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Domestic Violence Solutions Showcases Finalists in ‘What Is Love?’ Teen Poster Contest

Contest is one in a series of year-round programs in Santa Barbara to increase awareness of dating violence

It was standing room only at the Domestic Violence Solutions for Santa Barbara CountyWhat Is Love?” teen poster contest reception held Feb. 9 in the Faulkner Gallery of the Santa Barbara Central Library, where 26 local high school students were honored for their imaginative and powerful posters depicting the perils of teen dating violence.

“This night is for you guys, and I want to honor you tonight because your words and images are bringing attention to a silent epidemic that we have here in our city — teen dating violence,” said Christy Haynes, director of Teen Programs for DVS.

The secret is out: Teen dating violence is affecting a large number of youths in Santa Barbara County with roughly one in three teens reporting abuse experiences in a dating relationship. Yet most teens fail to report the abuse to anyone.

“I know a lot of young women who have been involved in domestic violence relationships, and it breaks my heart because these are really intelligent, beautiful and lovely young women and they don’t know what domestic violence is,” said Claudette Roehring, co-president of the DVS Board of Directors.

The “What Is Love” poster contest is one in a series of DVS Teen Services Programs offered year-round in Santa Barbara to increase awareness of teen violence and educate the community’s youth about the importance of positive, supportive and healthy relationships.

Domestic Violence Solutions works in collaboration with civic organizations and sponsors to endorse programs that provide classroom presentations, peer education and public-service announcements, as well as anger management, communication and self-esteem counseling referrals.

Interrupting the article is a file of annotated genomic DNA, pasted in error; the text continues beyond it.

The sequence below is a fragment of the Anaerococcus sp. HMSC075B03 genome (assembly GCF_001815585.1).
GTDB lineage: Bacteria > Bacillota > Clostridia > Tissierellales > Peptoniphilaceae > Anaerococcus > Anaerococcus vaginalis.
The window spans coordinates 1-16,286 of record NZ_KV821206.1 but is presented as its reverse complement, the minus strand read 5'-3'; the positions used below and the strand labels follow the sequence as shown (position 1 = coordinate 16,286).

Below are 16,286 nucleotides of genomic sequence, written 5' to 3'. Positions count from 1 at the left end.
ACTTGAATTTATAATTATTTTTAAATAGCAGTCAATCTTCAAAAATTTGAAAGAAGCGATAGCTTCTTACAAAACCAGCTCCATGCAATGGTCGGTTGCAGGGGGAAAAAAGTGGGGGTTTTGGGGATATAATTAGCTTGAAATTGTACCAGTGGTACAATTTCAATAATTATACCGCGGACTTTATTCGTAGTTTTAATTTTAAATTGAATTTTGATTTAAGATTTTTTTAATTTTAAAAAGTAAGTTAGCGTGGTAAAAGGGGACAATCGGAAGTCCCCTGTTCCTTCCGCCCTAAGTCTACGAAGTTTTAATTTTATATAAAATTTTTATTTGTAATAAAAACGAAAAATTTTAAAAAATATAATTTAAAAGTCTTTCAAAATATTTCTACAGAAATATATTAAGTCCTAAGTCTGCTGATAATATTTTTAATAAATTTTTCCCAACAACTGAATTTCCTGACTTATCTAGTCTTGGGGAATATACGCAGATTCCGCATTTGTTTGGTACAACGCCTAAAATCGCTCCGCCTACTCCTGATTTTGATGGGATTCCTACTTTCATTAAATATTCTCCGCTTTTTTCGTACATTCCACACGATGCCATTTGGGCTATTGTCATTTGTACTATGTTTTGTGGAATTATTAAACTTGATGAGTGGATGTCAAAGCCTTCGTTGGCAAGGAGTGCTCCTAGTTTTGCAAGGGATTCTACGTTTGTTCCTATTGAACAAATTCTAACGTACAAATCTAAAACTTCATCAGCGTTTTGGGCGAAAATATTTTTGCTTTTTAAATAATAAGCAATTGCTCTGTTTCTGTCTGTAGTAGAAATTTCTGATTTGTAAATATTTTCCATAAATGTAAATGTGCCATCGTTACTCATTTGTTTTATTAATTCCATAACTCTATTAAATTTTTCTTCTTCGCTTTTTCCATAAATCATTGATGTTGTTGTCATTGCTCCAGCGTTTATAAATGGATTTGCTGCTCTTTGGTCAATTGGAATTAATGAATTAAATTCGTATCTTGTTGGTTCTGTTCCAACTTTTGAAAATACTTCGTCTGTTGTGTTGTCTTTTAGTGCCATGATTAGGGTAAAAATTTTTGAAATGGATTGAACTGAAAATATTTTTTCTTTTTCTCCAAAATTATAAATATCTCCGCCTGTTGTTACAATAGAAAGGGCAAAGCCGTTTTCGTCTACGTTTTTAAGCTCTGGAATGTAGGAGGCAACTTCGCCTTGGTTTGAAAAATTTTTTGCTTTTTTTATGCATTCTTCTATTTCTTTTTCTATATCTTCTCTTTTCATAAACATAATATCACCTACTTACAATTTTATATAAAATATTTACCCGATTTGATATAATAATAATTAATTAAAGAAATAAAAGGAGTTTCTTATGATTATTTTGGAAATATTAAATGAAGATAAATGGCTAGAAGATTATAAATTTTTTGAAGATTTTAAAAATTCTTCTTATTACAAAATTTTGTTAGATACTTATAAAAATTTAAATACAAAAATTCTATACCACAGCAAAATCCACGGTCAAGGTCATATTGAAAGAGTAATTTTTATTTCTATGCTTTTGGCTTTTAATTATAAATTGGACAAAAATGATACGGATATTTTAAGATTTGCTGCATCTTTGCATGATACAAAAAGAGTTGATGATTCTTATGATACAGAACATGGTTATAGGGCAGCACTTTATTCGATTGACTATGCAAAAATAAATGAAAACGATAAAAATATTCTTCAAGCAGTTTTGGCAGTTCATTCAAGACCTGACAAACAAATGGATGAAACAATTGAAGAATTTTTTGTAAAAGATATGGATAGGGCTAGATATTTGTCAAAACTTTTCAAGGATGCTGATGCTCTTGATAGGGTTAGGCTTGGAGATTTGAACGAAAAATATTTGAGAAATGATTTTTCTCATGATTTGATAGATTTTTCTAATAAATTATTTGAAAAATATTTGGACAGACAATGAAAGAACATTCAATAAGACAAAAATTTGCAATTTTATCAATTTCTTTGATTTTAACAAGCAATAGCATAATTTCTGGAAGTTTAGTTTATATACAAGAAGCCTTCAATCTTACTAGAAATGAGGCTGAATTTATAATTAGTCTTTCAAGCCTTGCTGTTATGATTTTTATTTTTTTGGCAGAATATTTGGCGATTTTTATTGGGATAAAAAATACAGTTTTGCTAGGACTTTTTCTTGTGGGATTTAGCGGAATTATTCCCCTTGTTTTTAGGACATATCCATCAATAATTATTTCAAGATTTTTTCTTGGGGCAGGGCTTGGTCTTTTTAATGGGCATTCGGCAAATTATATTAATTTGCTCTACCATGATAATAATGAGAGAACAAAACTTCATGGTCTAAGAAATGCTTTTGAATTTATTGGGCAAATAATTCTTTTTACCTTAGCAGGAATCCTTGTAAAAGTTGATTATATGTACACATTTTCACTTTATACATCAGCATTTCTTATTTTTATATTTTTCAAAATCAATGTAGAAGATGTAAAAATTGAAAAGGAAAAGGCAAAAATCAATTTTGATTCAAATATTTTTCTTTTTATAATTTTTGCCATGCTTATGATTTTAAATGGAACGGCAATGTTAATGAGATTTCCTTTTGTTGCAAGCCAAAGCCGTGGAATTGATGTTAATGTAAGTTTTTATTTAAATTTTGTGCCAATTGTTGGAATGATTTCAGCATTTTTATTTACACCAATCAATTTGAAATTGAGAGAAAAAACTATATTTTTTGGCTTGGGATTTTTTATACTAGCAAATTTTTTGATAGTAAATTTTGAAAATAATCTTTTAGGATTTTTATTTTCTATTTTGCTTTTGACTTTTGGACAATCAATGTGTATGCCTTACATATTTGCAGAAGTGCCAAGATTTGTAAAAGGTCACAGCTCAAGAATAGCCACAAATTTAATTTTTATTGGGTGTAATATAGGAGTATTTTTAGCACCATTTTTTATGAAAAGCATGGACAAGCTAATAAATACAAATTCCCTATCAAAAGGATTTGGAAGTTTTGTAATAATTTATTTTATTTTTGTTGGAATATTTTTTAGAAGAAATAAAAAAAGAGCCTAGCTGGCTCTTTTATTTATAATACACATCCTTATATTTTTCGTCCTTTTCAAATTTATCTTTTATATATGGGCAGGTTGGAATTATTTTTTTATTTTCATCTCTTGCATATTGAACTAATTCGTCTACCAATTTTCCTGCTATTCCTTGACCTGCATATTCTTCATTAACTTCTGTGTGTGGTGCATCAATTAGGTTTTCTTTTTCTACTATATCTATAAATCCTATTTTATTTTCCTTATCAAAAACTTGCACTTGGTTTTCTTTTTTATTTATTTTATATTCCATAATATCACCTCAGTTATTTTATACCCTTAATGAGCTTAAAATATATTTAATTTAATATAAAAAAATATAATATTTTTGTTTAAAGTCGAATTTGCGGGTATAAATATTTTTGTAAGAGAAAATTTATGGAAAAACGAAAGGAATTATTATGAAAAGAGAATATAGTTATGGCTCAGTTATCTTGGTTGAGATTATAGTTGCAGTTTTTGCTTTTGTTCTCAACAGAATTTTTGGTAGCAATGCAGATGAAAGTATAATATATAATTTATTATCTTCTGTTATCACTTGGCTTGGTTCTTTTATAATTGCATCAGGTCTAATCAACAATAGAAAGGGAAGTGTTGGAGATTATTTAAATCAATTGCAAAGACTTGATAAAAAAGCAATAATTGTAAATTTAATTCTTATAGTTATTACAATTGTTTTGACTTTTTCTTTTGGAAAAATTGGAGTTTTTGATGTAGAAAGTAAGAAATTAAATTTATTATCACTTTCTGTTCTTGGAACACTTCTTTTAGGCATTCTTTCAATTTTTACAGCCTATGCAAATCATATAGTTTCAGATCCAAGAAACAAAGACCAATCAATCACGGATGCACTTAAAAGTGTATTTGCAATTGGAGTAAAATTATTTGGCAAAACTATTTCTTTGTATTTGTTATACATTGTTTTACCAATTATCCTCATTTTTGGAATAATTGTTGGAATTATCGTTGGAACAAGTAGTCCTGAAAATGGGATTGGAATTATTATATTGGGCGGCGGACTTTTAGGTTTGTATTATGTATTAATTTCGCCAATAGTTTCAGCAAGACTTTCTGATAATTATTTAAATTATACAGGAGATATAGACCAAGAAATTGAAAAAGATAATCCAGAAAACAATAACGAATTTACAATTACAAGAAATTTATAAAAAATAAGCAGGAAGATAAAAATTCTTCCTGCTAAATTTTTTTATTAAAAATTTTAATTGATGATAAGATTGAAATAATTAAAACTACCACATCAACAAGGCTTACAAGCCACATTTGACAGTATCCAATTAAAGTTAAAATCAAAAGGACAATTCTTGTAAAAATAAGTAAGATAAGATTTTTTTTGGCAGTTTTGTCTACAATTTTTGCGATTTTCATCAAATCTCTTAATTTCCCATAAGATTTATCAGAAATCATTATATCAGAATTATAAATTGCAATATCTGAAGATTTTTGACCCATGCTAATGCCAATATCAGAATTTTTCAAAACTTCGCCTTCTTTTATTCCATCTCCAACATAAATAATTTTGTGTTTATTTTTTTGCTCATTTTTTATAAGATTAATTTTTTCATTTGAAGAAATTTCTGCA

The nonprofit organization has been addressing teen dating violence countywide for more than three decades and launched the “What Is Love” teen poster contest in 2011, raising public awareness surrounding the often shameful and highly shunned topic among local teens.

“Last year’s poster featuring the winning design was distributed throughout Santa Barbara County, and we saw a 300 percent increase of teens calling the confidential hotline, ” Haynes said.

Moreover, the teen poster contest has grown in popularity, and this year 144 students from Dos Pueblos, San Marcos and Santa Barbara high schools submitted entries.

Returning judges and local artists Nancy Gifford, Dorothy Dearman, Jane Litchfield and Heather Tanger-Black of Tanger Designs faced the difficult task of selecting 26 finalists, including first and second place with two third-place winners. DVS also unveiled the Teen Choice Award, in which teens voted for their favorite poster.

“The kids are amazing artists who obviously have a real understanding of the abuse issue and the original thoughts they put into it,” Dearman said. “But the last five contestants really stood out.”